"We are one of the few teams that has broadcast consistently for more than 15 years," said Rosie Hernandez, the Astros vice president of marketing who is in charge of Spanish radio programming. "We cover home games, and we recreate the aura of games when [the] team is on the road. Our guys do a fantastic job. We are starting to reap the fruits of our labor for any team that has high concentration of Hispanics in a city to benefit."
The Astros, like many clubs who broadcast baseball games in Spanish, maintain their broadcasting rights and are partnered with Univision Radio. Such a union provides exposure on the conglomerate stations, a ready-made sales staff and a split in the revenue generated. The Houston
club assists in the bottom line, and in reaching fans by launching its own Hispanic initiatives and advertising campaigns.
"A lot of teams, with exception of Los Angeles and Miami, will say Spanish broadcasting to them is not very profitable, and I say, 'Shame on you for not
getting your broadcasters out in the community and not getting your players out in the community,'" Hernandez said.
"If you do that, it's a win-win and it will be profitable. You need to build it and nurture it. It won't grow by
itself, and it won't grow overnight."
The Astros have 15 sponsors for their Spanish radio broadcast, including some major sponsors who want to fund only the Spanish broadcast. Additionally, the percentage of Hispanic fans who attend Astros games has risen from 10 percent in 1999 while in the Astrodome to 25 percent
this season at Minute Maid Park.
Part of the reason for the growth is the market, along with the club's commitment to the Spanish broadcast and its use of the broadcasters as a vehicle to reach fans in the community. Astros.com, Spanish publications and other
initiatives are also tools the club uses to reach its target audience.
"Some immediately associate the Hispanic consumer as being frugal and being a consumer that cannot afford the good things in life, which is not true," Hernandez said. "It is true in some instances because of immigrants who come
trying to make a [better] life, but there is also an immigrant population that comes with dollars to spend. There are also second- and third-generation populations that are coming of age economically that emphasize family events and entertainment and creating memories for the family. What is better family entertainment than [a] good old-fashioned baseball game?"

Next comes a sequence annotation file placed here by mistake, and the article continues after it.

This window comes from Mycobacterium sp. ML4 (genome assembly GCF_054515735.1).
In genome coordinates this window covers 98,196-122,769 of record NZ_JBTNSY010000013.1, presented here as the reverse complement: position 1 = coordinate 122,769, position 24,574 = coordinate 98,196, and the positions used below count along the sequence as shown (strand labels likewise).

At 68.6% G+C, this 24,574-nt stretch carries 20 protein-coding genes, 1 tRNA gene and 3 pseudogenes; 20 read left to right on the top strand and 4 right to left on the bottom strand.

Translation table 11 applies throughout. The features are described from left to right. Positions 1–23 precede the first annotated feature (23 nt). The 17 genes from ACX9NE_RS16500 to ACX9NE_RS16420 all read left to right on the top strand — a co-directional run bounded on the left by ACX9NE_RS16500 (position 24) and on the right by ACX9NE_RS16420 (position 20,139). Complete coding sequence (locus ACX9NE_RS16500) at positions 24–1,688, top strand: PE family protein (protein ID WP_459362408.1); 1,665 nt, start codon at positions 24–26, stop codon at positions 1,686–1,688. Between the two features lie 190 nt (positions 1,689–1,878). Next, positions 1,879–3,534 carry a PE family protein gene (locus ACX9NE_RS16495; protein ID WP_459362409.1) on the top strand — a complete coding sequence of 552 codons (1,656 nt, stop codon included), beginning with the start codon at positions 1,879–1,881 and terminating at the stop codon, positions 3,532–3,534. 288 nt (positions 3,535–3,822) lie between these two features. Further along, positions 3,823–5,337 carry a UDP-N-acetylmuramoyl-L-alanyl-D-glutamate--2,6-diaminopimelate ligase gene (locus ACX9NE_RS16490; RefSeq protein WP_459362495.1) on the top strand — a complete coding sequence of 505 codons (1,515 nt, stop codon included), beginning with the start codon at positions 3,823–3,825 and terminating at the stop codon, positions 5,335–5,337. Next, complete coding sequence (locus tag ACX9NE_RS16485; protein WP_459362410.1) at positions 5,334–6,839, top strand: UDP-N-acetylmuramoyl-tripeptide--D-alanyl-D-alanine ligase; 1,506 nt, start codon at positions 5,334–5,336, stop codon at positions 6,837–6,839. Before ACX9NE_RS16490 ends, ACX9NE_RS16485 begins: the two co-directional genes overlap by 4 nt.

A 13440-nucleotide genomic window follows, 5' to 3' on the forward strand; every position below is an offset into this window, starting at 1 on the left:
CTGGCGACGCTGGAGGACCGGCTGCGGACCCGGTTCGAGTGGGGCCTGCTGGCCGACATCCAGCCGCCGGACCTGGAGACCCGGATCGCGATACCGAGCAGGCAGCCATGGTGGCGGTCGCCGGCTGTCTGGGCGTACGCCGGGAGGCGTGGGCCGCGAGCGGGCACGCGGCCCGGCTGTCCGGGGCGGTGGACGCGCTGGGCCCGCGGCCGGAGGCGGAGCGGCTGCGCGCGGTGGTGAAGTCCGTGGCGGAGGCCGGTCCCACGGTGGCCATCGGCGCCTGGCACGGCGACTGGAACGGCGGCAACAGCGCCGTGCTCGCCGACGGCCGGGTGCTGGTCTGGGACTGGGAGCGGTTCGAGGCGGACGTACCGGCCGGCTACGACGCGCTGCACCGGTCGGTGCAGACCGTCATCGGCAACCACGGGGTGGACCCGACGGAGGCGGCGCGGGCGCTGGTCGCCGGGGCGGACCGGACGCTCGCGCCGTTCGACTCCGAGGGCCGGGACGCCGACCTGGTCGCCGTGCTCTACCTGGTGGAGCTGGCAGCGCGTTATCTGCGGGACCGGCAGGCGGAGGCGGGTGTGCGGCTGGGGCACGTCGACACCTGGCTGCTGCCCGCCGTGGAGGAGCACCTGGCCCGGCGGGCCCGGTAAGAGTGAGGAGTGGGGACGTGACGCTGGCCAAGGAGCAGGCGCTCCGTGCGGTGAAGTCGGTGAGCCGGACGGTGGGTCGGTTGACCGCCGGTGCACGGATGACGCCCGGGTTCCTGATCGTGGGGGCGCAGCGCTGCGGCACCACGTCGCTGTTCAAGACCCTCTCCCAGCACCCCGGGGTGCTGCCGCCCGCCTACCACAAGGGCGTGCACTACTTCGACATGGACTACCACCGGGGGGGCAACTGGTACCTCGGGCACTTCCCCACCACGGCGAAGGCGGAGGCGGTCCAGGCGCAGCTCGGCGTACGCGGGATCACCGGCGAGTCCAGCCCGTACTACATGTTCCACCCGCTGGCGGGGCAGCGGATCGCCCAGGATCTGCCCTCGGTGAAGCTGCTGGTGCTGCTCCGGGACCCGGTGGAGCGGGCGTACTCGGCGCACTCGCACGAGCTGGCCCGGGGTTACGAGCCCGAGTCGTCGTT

Recent endeavors are a continuation of the past. The club's commitment to the Spanish broadcast dates to 1962, when club owner Judge Roy Hofheinz hired Cardenas away from the Los Angeles Dodgers to be his director of Spanish broadcasting for all events.
"We actually produced the radio and television in those days," said Fred Hofheinz, the Judge's son. "We had our own crews and own announcers, and it was very revolutionary. We came into the league as the Colt 45s, but we rivaled the Mets in terms of income."
There were challenges, however. Finding Cardenas a partner was not a problem. Getting his partner to Houston from Cuba via Venezuela was.
"When we moved to the Astrodome, my Dad was told about Orlando Diago being the voice of Latin America and how bad he wanted to work with Rene," Hofheinz said. "Orlando was stuck in Venezuela, so my Dad called an old friend of his at the White House named Lyndon Johnson and arranged for a
special visa. The rest is history."
History, indeed. But the voices of the present belong to Trevino, a former Astros player, and Ruiz, a longtime broadcaster in the United States and Mexico.
"This is a lot of fun," Trevino said. "After I finished my career, I was looking for the next chapter of my life, and I had a lot of offers. I wanted to do what was best for me, and this is it. I have spent more than half of my life playing professional baseball. This keeps the baseball routine going in my life."
Rivera has 30 years of radio experience and almost 20 years with the Astros organization, including calling games in Spanish for Houston's Triple-A club for five years. He joined the big-league club in 1993.
If he could change one thing about the broadcast, it be the addition of traveling to road games. Although he is proud of the production made from the studio, Rivera longs to call away games from a corresponding stadium, just like his English counterparts.
He might get his wish.
"I think it's important for our Spanish broadcasters to travel," Hernandez said. "I think once the high quality of the broadcast is achieved, the next step is to bring in more dollars from sponsors and showing it's a first-class operation as good or better than the English. After that, they travel."